A small-town is rocked by a series of murders which begins with the killing of a local farmer's son.

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(teleplay), (short story) (as Ellery Queen) | 1 more credit »
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Cast

Episode cast overview, first billed only:
...
Himself - Host
...
...
Susan Marsh
...
John Cooley
Katherine Squire ...
Mrs. La Font
Peter Whitney ...
Bib Hadley
...
Frenchy La Font
Curt Conway ...
Dr. Buxton
Gertrude Flynn ...
Flora Sloan
Jim Boles ...
The Grocer
...
Mayor Sanford Brown (as Harry Harvey Sr.)
Raymond Guth ...
The Farmer
Bryan O'Byrne ...
Mr. Smith
...
Mrs. Hayes
Hal Bokar ...
The 3rd Man
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Storyline

A small-town is rocked by a series of murders which begins with the killing of a local farmer's son.

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Details

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Release Date:

11 October 1963 (USA)  »

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Aspect Ratio:

1.33 : 1
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Did You Know?

Goofs

Near the beginning, when Sheriff Will Pearce and Susan Marsh are carrying the library books from John Cooley's house to the police car, there are seven books. At the police station, when Susan gets in her car the Sheriff only hands her five books, but when she gets to the library all seven books are carried in. See more »

Connections

References The Beverly Hillbillies (1962) See more »

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User Reviews

 
feels like a feature film
26 June 2013 | by (French Polynesia) – See all my reviews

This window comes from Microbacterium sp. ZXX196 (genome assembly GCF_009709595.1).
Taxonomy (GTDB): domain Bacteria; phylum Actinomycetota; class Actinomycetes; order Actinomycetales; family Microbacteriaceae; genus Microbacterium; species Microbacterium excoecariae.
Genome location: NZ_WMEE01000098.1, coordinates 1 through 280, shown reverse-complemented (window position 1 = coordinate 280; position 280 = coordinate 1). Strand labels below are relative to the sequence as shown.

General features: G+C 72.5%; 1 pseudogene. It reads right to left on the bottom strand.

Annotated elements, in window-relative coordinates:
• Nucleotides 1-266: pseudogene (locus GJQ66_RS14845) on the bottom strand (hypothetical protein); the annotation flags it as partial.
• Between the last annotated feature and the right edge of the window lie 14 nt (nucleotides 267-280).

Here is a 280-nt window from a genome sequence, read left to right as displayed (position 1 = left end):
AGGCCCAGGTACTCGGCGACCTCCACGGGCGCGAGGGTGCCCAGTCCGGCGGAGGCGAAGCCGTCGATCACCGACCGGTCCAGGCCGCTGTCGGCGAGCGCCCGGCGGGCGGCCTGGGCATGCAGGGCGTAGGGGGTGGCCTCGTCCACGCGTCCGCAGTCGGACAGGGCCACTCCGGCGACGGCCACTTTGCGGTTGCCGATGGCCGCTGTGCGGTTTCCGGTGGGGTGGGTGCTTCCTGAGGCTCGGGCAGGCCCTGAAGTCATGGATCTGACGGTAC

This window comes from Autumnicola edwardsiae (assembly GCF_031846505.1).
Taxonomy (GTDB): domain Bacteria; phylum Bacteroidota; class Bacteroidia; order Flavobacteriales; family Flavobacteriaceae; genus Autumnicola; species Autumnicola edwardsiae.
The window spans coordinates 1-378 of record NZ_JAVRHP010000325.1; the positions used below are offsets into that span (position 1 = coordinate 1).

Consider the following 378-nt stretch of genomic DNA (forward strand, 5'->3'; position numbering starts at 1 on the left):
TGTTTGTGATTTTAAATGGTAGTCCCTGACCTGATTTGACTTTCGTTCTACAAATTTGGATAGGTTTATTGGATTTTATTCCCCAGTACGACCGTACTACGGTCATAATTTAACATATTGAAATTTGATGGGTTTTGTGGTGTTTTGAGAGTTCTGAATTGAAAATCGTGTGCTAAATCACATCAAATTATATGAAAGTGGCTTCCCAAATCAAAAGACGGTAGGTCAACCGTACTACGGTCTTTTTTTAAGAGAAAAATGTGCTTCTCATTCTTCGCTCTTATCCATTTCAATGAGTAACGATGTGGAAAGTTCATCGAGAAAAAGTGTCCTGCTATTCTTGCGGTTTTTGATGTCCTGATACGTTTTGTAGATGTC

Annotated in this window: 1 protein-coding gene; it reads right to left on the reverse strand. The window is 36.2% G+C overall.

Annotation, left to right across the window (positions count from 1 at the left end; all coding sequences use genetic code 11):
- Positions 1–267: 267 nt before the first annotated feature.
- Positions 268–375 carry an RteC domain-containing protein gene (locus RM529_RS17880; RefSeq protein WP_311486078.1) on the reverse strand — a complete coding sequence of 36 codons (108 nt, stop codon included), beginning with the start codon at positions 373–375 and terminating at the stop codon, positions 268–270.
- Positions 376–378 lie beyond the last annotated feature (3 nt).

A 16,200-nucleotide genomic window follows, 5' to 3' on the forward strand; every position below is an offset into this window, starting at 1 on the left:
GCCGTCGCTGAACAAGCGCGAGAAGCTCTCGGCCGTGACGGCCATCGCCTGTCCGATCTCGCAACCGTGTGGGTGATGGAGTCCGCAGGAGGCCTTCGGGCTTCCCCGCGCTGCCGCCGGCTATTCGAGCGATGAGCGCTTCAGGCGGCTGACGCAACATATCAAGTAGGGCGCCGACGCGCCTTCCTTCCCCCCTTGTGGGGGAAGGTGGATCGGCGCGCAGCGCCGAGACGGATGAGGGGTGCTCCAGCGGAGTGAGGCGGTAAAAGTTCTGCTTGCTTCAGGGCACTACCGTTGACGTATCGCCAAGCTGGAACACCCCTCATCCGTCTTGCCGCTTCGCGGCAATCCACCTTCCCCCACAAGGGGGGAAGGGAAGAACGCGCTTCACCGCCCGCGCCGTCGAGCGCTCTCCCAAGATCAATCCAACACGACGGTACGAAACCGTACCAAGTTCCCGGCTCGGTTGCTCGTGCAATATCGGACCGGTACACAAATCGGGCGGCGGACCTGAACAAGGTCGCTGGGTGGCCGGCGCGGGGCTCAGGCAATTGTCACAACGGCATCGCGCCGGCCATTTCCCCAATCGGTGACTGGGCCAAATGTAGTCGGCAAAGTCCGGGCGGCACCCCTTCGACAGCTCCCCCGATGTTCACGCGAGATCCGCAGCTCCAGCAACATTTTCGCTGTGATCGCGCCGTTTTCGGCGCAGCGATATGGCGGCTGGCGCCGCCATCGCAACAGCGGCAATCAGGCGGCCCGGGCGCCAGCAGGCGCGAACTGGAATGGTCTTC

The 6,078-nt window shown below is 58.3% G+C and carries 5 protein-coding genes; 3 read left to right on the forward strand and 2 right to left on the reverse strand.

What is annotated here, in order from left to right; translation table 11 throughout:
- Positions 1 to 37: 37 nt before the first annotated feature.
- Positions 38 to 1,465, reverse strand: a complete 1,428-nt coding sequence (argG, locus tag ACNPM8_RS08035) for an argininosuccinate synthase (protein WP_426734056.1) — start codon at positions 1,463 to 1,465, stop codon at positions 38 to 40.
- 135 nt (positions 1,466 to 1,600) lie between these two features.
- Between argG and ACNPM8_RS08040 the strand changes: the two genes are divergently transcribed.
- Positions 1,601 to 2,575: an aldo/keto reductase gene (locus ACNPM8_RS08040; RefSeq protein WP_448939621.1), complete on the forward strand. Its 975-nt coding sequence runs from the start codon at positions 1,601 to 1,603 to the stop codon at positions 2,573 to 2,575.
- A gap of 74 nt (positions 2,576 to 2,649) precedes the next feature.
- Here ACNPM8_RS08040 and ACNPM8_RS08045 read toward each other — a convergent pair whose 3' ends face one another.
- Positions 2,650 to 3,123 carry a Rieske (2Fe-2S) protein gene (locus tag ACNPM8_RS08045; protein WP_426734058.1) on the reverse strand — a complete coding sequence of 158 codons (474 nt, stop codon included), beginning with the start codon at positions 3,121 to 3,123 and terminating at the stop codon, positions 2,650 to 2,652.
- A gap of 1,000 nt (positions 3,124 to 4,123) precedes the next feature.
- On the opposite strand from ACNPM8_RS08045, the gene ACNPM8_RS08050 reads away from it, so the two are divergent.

Very well shot and directed with lots of nice camera moves and murky lighting. Several crane type shots work really well. Remember these were shot in 4 days! The screenplay changes the who-done-it aspect of the original story into suspense and why-done-it? Which is totally in the zone of Hithcocks's own theories of audience involvement. One aspect lost from the original story, in a bad way, has to do with the murder weapon. In the story it was an object that belonged to the dead son. Why that was changed is odd and not as effective. Another thing odd and occasionally effective is the sparse mono thematic low woodwind Herrmann score. He chooses to underline the horror of the story only, which seems it could play on its own. It's perhaps a bit of a missed opportunity as there are a number of characters and elements that could have used musical support especially Armstrong's strong character's religious obsession and performance. Also the music doesn't propel the sense of panic in the town the way it could have. Then again it perhaps make the episode more grim this way. Nice to see Dick York in this he is well cast and does a good job in a straight drama. Many memorable moments in this show. Faihful to the plot but much different in approach and in most ways superior to the Ellery Queen short story it's based on.


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